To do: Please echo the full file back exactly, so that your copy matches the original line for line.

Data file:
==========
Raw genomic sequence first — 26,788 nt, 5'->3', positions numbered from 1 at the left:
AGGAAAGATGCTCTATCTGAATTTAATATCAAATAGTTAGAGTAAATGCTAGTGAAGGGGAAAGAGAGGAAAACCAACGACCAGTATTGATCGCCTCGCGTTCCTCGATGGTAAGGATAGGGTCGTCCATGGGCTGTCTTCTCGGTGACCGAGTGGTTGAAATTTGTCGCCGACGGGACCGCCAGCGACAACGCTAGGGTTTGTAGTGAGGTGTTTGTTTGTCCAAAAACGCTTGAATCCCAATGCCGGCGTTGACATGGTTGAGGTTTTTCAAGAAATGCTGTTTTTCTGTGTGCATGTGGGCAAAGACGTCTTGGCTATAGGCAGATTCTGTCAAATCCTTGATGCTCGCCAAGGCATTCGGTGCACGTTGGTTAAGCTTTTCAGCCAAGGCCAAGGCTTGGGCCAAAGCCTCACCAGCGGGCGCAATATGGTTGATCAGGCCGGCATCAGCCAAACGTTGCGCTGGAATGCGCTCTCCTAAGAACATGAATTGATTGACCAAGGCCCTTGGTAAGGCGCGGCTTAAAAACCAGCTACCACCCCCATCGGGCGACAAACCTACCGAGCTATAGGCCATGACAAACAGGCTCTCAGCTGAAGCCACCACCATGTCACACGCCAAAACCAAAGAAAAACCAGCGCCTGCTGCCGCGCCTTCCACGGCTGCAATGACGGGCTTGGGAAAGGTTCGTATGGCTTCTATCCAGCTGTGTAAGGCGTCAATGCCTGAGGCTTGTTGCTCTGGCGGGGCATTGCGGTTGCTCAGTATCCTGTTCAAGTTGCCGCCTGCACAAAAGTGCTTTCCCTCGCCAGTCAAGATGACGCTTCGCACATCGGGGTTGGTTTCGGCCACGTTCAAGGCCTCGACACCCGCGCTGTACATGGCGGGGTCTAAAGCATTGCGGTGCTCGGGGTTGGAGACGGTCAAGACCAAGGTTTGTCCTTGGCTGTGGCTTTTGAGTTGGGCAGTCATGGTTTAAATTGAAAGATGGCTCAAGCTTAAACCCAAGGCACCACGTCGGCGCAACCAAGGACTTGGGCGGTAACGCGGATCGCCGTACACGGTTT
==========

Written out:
Raw genomic sequence first — 26,788 nt, 5'->3', positions numbered from 1 at the left:
AGGAAAGATGCTCTATCTGAATTTAATATCAAATAGTTAGAGTAAATGCTAGTGAAGGGGAAAGAGAGGAAAACCAACGACCAGTATTGATCGCCTCGCGTTCCTCGATGGTAAGGATAGGGTCGTCCATGGGCTGTCTTCTCGGTGACCGAGTGGTTGAAATTTGTCGCCGACGGGACCGCCAGCGACAACGCTAGGGTTTGTAGTGAGGTGTTTGTTTGTCCAAAAACGCTTGAATCCCAATGCCGGCGTTGACATGGTTGAGGTTTTTCAAGAAATGCTGTTTTTCTGTGTGCATGTGGGCAAAGACGTCTTGGCTATAGGCAGATTCTGTCAAATCCTTGATGCTCGCCAAGGCATTCGGTGCACGTTGGTTAAGCTTTTCAGCCAAGGCCAAGGCTTGGGCCAAAGCCTCACCAGCGGGCGCAATATGGTTGATCAGGCCGGCATCAGCCAAACGTTGCGCTGGAATGCGCTCTCCTAAGAACATGAATTGATTGACCAAGGCCCTTGGTAAGGCGCGGCTTAAAAACCAGCTACCACCCCCATCGGGCGACAAACCTACCGAGCTATAGGCCATGACAAACAGGCTCTCAGCTGAAGCCACCACCATGTCACACGCCAAAACCAAAGAAAAACCAGCGCCTGCTGCCGCGCCTTCCACGGCTGCAATGACGGGCTTGGGAAAGGTTCGTATGGCTTCTATCCAGCTGTGTAAGGCGTCAATGCCTGAGGCTTGTTGCTCTGGCGGGGCATTGCGGTTGCTCAGTATCCTGTTCAAGTTGCCGCCTGCACAAAAGTGCTTTCCCTCGCCAGTCAAGATGACGCTTCGCACATCGGGGTTGGTTTCGGCCACGTTCAAGGCCTCGACACCCGCGCTGTACATGGCGGGGTCTAAAGCATTGCGGTGCTCGGGGTTGGAGACGGTCAAGACCAAGGTTTGTCCTTGGCTGTGGCTTTTGAGTTGGGCAGTCATGGTTTAAATTGAAAGATGGCTCAAGCTTAAACCCAAGGCACCACGTCGGCGCAACCAAGGACTTGGGCGGTAACGCGGATCGCCGTACACGGTTT